If we ask the question why the subject of apostasy is addressed, when the audience is assumed to be (at least in large measure) saved Christians, the answer is that our author has an already and not yet view of salvation, and indeed, as we have seen his emphasis is on final salvation, not conversion, though that is mentioned as well in what follows in Heb. 6. Here perhaps it is well to mention just how important sanctification, both the inward work of God and the human response thereto, is to final salvation in our author’s view. Heb. 12.14 puts it succinctly—without internal sanctification, no one shall see the Lord. F.F. Bruce was right in saying a long time ago that sanctification which involves both divine and human action is no optional extra in the Christian life but something which involves its very essence, and without which, final salvation will not be obtained. Sanctification and perseverance to the end, as it turns out, is not purely engineered either by divine fiat, or by the internal workings of the Holy Spirit, as if the believer were placed on a holy escalator to heaven from which he could never jump off. Thus, the subject of apostasy is addressed here not as a merely hypothetical possibility, but as a real danger for Christians in the audience.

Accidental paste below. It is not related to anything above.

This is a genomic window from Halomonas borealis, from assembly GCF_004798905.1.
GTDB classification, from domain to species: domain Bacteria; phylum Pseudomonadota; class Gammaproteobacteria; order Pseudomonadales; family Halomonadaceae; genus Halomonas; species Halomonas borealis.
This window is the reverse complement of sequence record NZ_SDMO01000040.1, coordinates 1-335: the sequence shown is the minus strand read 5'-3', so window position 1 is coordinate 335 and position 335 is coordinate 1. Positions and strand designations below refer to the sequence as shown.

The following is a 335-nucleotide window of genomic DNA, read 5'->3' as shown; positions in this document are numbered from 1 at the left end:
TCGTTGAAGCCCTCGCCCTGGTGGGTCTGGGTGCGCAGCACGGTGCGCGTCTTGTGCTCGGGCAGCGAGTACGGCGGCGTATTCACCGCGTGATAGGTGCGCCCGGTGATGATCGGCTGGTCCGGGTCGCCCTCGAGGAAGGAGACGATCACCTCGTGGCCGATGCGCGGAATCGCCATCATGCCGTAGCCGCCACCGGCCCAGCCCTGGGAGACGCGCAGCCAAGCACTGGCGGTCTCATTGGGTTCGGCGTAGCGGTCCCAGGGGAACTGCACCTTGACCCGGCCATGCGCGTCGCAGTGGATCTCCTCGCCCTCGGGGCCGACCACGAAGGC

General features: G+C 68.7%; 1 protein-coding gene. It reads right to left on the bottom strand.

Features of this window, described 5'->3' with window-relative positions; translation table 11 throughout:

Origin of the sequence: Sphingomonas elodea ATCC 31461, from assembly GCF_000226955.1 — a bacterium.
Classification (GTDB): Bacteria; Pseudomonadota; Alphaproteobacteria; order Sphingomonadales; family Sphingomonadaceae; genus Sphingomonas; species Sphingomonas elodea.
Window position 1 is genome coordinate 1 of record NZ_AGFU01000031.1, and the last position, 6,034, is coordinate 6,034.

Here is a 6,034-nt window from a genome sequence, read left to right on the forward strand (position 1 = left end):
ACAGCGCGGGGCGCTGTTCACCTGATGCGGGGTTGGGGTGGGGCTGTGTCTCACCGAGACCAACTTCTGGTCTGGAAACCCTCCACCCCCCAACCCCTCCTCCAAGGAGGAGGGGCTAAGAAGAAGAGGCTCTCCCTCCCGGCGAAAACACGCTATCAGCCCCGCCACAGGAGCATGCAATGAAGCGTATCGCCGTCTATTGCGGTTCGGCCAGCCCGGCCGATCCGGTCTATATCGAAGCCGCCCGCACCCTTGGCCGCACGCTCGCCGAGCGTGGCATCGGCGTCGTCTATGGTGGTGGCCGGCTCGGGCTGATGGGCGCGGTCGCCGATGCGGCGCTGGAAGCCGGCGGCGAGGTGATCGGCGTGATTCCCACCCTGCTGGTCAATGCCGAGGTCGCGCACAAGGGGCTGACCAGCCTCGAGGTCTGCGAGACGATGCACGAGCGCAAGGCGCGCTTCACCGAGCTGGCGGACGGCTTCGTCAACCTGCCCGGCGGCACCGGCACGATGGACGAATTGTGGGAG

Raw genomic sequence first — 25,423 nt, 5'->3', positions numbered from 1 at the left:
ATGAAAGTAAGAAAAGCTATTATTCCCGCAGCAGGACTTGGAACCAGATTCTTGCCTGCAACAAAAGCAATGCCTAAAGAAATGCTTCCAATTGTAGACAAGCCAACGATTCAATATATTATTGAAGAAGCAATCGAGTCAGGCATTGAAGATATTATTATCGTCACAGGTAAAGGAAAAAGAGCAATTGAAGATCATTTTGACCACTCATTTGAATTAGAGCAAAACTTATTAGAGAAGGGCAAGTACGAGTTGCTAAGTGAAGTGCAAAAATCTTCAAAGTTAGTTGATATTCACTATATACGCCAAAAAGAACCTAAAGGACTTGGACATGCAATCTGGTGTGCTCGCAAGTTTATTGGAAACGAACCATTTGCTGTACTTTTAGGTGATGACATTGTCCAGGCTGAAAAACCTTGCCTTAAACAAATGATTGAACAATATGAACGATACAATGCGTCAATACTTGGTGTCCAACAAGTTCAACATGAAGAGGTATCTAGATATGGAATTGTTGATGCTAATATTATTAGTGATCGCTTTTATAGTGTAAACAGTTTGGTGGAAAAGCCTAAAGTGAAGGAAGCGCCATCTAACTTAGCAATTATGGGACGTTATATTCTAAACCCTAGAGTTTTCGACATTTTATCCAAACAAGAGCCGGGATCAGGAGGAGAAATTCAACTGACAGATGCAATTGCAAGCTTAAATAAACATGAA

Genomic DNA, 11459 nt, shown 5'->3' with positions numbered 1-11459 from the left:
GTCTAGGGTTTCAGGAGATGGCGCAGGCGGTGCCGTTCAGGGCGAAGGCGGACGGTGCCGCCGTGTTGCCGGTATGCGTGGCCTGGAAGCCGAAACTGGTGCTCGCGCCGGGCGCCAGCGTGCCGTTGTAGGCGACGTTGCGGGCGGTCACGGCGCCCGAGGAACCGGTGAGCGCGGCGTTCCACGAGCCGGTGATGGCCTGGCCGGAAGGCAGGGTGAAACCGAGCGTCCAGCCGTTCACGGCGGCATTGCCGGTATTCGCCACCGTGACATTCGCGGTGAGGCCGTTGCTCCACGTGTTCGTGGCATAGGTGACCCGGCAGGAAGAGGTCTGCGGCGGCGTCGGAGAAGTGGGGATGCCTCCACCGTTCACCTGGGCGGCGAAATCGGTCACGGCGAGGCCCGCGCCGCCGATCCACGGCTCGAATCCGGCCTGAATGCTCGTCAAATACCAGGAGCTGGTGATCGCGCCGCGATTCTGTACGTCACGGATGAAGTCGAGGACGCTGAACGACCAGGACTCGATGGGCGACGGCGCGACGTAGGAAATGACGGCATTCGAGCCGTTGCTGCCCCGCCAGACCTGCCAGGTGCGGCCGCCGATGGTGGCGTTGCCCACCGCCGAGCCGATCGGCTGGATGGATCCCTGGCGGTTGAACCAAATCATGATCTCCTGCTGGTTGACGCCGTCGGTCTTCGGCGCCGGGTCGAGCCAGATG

We have arrived here at perhaps the most controverted part of the whole discourse, especially when it came to the medieval debate about post-baptismal sin and whether one could be restored after abandoning the Christian faith. Of course this text is actually about apostasy, a very specific grave sin, not about sins in general that might be committed after baptism. One of the key factors in analyzing this section is realizing that indeed our author is trying to put the ‘fear of God= into his audience by some of the rhetoric here, to prevent defections and so one is not sure how far one ought to press the specifics here, since it is possible to argue that some of this involves dramatic hyperbole. More clearly, our author sees his audience as those who have been Christians for a while who need to be moving on to more mature level of Christian teaching and reflection and living.